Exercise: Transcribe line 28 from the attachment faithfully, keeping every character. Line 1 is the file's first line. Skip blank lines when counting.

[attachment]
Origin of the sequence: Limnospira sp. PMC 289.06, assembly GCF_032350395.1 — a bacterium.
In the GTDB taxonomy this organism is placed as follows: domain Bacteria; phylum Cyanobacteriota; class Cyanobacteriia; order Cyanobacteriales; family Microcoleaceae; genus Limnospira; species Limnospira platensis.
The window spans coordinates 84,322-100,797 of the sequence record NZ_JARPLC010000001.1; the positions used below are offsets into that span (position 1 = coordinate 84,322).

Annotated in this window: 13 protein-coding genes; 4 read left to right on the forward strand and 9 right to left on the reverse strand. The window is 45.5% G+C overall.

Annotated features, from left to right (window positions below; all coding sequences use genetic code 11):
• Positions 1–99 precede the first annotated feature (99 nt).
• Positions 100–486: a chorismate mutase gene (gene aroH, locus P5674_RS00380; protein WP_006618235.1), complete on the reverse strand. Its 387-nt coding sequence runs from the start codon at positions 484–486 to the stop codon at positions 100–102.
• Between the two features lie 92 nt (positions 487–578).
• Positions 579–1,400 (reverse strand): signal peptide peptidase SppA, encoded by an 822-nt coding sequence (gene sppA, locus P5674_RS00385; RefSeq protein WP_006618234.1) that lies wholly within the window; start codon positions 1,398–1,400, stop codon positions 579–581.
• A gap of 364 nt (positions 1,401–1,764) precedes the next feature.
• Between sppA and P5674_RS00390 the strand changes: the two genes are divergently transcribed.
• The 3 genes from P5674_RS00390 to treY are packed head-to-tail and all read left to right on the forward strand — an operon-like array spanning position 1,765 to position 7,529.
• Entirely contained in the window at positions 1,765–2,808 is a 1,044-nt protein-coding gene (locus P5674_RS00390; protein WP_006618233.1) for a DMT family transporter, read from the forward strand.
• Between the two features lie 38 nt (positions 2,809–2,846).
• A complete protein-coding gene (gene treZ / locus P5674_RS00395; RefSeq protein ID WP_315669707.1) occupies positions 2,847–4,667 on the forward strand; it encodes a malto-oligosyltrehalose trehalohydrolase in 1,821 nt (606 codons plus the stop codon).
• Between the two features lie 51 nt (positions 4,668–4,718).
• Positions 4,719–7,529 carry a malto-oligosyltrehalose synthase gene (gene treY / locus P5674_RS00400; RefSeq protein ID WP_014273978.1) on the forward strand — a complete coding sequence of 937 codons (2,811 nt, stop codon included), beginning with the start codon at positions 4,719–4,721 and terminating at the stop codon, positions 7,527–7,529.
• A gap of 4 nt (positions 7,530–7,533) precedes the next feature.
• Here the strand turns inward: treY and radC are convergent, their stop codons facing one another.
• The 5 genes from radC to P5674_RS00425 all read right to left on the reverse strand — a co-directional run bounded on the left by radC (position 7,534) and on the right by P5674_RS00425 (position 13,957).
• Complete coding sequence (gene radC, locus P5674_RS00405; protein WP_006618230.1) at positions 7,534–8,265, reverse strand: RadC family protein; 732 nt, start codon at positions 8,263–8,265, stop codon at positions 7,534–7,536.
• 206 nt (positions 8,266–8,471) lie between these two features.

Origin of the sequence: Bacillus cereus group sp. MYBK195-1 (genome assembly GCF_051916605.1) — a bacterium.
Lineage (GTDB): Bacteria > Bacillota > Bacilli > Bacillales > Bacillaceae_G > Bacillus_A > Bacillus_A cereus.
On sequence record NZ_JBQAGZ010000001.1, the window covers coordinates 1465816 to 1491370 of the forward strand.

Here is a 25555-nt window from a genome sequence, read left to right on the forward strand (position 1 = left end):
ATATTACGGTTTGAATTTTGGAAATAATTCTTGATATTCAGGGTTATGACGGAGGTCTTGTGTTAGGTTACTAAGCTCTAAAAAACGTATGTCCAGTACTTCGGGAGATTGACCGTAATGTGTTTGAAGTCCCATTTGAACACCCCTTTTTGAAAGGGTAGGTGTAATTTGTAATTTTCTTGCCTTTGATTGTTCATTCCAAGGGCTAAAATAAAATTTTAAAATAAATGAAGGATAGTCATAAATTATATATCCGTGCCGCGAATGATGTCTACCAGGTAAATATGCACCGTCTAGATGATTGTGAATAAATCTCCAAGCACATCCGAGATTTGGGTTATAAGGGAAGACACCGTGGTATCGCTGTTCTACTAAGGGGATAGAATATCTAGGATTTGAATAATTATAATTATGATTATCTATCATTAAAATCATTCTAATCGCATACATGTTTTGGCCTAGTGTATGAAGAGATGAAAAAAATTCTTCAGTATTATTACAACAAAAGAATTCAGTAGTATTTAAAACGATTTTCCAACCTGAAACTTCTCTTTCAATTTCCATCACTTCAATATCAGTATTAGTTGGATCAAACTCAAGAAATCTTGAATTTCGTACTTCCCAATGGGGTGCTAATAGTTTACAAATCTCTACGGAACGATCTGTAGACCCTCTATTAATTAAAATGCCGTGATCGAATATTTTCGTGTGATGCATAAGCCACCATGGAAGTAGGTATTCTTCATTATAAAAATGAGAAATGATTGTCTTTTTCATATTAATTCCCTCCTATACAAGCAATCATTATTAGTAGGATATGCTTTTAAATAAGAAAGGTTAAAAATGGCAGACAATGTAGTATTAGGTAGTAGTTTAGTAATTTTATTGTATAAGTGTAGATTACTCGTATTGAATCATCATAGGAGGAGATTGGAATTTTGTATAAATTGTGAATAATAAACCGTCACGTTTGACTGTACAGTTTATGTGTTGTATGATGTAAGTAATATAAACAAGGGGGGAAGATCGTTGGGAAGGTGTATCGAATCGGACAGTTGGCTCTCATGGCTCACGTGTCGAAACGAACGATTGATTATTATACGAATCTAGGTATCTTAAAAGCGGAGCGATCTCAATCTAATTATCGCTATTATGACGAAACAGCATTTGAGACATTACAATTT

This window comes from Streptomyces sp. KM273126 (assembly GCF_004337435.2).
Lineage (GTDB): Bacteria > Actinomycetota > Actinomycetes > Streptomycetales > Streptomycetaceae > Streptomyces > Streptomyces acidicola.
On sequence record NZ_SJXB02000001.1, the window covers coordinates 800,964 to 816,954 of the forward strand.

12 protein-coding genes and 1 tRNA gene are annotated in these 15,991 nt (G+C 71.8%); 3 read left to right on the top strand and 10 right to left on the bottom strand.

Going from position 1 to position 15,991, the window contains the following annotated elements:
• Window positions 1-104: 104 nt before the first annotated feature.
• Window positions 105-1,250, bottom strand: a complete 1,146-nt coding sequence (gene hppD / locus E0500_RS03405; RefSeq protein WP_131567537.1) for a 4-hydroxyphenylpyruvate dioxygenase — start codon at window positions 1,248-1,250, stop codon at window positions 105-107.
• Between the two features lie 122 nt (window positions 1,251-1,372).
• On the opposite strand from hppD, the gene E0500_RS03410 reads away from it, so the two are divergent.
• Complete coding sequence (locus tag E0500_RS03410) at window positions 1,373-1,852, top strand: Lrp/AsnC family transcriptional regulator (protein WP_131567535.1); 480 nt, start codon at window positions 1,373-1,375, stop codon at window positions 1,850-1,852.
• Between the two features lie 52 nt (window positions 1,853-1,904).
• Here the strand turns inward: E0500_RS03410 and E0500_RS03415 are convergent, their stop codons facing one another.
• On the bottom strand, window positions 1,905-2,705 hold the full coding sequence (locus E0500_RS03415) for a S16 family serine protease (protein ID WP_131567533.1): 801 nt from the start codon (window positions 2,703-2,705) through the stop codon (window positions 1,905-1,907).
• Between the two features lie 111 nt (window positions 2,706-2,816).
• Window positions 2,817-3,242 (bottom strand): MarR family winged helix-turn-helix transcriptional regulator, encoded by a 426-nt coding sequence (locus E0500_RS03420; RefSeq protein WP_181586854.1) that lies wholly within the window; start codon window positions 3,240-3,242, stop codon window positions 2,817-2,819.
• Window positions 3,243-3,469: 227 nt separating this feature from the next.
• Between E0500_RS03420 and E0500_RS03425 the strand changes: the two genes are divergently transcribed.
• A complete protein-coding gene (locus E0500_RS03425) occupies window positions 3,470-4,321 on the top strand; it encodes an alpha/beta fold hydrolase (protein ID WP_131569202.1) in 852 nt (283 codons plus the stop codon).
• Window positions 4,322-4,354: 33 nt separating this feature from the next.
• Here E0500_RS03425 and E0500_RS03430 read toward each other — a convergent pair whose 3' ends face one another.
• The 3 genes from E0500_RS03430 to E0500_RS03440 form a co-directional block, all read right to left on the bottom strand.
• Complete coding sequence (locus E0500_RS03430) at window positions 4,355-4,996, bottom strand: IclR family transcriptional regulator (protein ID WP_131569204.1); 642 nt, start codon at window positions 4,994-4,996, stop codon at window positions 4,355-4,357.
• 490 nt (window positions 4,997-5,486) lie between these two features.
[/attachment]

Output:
This window comes from Streptomyces sp. KM273126 (assembly GCF_004337435.2).